The influence of the humble (and not so humble, on occasion) photography books has been nothing short of monumental.

Grey Cobalt, by Felicia Honkasalo

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Felicia Honkasalo never knew her grandfather. After his death, the artist inherited mementos, documents and photographs that she used to form a narrative of her late relative, compiled in the poignant photobook, Grey Cobalt. ‘Through these objects I rebuilt different images of him, and reconstructed imagined memories of him at work, of his everyday life, and of the wet lunches held at the mining headquarters during Cold War Finland,’ she says. ‘These unusual heirlooms have become, in my eyes, animate characters with independent bodies and powers.’ Read more here.

Grey Cobalt, £25, published by Loose Joints

Hotel Mermaid Club, by Chris Rhodes

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A quiet compilation of the ‘self-made landscapes’ created by absent subjects, Chris Rhodes’ Hotel Mermaid Club is a love letter to the unremarkable. His debut imprint finds romance in mundanity, from a car bonnet to peeling floral wallpaper. The title comes from a building sign in Tokyo, says Rhodes: ‘When I was reviewing the images the bizarre translation felt absurd, almost like a state of being. It became more relevant when I started to sequence the project.’ Read more here.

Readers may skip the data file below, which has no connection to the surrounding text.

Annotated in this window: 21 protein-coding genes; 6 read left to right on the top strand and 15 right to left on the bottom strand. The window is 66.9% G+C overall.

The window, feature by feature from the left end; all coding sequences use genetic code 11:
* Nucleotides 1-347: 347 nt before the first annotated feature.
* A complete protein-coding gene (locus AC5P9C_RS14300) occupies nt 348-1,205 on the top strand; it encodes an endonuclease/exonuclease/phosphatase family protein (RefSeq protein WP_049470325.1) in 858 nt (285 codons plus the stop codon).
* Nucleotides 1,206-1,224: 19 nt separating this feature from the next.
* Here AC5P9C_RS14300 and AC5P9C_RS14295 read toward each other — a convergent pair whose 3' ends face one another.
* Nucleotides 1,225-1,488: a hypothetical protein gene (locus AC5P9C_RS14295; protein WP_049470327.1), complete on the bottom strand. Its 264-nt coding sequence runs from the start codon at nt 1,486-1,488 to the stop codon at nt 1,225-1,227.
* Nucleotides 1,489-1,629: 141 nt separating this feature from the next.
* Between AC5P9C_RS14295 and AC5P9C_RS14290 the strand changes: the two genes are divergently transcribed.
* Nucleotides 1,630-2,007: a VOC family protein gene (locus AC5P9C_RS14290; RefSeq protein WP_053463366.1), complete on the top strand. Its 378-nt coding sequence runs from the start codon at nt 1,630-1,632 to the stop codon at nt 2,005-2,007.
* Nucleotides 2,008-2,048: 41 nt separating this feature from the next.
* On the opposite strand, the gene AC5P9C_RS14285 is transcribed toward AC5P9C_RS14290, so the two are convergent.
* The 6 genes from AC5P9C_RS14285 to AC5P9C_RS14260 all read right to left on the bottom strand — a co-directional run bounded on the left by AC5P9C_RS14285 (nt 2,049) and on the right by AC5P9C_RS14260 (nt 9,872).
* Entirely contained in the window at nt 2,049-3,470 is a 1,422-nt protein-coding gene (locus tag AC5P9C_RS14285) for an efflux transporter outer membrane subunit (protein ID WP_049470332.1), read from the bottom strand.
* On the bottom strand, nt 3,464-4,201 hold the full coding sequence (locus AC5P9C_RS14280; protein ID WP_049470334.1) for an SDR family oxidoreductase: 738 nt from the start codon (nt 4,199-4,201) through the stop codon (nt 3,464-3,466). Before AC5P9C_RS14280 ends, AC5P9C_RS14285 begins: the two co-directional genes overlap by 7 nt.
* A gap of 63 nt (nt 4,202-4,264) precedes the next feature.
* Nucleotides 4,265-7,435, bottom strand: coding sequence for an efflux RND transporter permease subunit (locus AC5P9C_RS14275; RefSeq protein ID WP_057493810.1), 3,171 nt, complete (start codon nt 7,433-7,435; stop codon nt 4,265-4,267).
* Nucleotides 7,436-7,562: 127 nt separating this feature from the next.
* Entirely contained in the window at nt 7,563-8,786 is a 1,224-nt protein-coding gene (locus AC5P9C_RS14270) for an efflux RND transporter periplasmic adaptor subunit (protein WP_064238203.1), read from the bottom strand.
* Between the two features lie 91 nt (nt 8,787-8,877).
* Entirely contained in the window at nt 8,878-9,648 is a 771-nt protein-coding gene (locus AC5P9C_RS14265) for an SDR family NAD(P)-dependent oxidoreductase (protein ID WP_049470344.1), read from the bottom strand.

Hotel Mermaid Club, €38, published by RVB Books

Shirley Baker, edited by Lou Stoppard

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Lou Stoppard pays homage to the late, great Shirley Baker, celebrated for her street photography in working class areas of Manchester, Blackpool and her hometown of Salford. The book presents an eccentric survey of the idiosyncrasies of British identity and post-war life (and, quite uniquely for this subject matter, through the gaze of a female artist). The British photographer, muses writer and curator Stoppard in the introduction, was an ‘image-maker with an analytical eye, someone who caught moments of great coincidence or aesthetic harmony, but who saw through the purely visual into something more human – the great madness and oddness of this life’.